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1st day of beekeeping

Hi there!! Today is my very first day of Bee keeping. I live in Coffs Harbour NSW in Australia. I picked up and installed my Nuc this morning! Very strong colony and SO many bees. It was very exciting placing the frames in my hive. A few questions thou. Once the bees are in do I change the corflute from the top to the bottom or does it stay in the top slot? Next question is do I need to supply them with sugar syrup or because it’s spring is there going to be enough food around for them? I live right in the middle of town and the botanical gardens are within 3km to us. Last question - when i went to move the Nuc box once it was empty i notied a couple of small hive beetles running around. I then pulled out the corflute and noted 2 beetles on that… Does this mean my colony that i installed today is infected with SHB?? can anyone suggest what i should do here? i got the bees from a very reputable beekeeper.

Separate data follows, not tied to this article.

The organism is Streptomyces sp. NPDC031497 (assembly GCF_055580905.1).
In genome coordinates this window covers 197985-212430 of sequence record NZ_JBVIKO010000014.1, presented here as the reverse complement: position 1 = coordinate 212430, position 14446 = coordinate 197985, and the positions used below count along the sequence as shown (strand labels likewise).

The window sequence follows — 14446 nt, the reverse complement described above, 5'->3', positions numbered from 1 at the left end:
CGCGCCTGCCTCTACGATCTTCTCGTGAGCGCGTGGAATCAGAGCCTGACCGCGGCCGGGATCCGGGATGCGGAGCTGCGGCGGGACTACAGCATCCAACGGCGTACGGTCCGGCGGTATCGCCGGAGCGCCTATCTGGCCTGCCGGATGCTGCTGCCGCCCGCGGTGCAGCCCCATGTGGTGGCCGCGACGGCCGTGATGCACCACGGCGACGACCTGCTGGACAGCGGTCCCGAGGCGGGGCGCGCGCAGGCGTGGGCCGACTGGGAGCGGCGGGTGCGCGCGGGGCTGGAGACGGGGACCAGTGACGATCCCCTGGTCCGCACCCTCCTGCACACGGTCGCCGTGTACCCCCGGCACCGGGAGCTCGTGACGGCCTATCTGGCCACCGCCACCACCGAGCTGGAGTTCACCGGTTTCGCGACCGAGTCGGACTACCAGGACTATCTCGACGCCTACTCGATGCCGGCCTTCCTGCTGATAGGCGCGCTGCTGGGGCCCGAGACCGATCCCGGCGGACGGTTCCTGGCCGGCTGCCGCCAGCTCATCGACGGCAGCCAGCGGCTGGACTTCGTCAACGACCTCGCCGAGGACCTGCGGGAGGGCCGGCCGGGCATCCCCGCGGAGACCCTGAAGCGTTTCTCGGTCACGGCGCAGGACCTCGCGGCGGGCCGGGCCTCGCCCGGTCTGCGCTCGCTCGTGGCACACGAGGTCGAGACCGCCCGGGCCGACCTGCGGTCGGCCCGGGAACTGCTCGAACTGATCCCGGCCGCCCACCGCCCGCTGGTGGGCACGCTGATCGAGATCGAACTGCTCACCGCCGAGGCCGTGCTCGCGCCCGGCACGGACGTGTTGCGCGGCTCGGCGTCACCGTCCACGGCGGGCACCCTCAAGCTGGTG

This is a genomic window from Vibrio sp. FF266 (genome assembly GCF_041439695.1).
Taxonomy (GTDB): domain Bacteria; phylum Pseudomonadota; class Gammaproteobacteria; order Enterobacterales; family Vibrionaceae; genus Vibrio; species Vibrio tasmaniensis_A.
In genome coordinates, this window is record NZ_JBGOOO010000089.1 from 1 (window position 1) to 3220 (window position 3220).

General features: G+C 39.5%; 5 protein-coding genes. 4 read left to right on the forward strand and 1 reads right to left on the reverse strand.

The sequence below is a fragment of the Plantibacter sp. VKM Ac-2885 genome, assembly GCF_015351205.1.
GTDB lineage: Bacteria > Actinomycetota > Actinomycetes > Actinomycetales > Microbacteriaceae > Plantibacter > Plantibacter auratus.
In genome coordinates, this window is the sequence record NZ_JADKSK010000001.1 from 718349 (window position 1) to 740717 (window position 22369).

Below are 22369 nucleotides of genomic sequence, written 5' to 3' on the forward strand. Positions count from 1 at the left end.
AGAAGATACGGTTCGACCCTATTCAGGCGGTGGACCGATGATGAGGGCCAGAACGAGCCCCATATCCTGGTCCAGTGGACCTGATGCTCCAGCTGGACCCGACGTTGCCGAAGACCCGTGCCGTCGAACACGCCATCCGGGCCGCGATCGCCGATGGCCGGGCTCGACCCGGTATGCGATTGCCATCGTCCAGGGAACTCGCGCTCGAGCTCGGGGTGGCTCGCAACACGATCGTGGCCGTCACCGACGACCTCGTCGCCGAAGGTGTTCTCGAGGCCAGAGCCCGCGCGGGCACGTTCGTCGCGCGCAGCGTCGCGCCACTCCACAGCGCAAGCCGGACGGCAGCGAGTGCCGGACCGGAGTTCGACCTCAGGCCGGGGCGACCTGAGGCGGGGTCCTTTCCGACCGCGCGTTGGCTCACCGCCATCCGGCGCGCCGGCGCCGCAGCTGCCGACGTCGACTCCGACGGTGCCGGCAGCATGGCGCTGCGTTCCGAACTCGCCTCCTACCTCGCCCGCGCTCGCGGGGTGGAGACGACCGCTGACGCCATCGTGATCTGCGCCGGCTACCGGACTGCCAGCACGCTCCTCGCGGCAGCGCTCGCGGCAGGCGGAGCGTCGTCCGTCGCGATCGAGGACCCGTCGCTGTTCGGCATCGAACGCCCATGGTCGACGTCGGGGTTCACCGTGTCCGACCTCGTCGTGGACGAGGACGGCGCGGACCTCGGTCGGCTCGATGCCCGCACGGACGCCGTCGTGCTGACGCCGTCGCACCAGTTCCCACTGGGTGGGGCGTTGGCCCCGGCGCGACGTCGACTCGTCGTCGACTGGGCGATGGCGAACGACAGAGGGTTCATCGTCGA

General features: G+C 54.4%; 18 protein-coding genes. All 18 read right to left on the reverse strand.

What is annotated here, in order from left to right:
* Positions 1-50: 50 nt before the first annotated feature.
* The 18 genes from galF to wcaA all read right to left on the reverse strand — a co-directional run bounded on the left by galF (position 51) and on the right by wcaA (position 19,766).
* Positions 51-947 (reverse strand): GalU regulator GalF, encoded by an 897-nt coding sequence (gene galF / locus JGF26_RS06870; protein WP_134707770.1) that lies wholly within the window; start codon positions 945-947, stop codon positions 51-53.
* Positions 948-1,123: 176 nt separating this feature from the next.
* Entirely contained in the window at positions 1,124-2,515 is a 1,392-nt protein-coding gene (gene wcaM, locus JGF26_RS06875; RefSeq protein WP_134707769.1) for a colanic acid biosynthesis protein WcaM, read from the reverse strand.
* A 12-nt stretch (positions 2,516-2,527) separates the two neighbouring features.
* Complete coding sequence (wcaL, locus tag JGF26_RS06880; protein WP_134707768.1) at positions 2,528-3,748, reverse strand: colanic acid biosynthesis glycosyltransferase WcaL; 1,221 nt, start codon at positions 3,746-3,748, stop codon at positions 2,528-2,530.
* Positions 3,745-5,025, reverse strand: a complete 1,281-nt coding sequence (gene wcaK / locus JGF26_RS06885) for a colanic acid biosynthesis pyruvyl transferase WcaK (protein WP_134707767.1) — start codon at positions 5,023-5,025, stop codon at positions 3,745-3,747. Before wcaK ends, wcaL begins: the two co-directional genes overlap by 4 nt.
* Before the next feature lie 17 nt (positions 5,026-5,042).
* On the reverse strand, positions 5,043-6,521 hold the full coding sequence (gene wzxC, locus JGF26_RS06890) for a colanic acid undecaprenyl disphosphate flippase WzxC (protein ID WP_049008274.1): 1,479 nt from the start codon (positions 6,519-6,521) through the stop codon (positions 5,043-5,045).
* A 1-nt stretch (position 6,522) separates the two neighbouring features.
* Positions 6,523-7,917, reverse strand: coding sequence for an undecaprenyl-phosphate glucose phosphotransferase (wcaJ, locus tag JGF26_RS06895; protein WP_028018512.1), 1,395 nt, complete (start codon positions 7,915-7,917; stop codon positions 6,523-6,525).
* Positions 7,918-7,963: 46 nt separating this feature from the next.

Thanks for the help


Hi Stacey, and welcome to the forum. I’m up in the mountains behind Byron, so pretty close to you. I almost did a one year circle with bees by the end of this month, so my experience is as yet limited. For now I went from 1 hive to 6.
There are heaps of experienced beekeepers on this forum, so your questions will be expertly answered soon.
My greatest difficulty has been to follow all advice, as it will differ greatly according to location and personal preference, and which system is used.
In the end, you will find your own way, and there are heaps of great links on here to guide you.
So you had thrown some hive beetles in with your nuc? Never mind, we all got them around here. Even if your nuc would be SHB free, they would have found you by now. Keep your hive busy, covered in bees, they take care of them. Don’t put your super on before your brood box is overflowing with bees.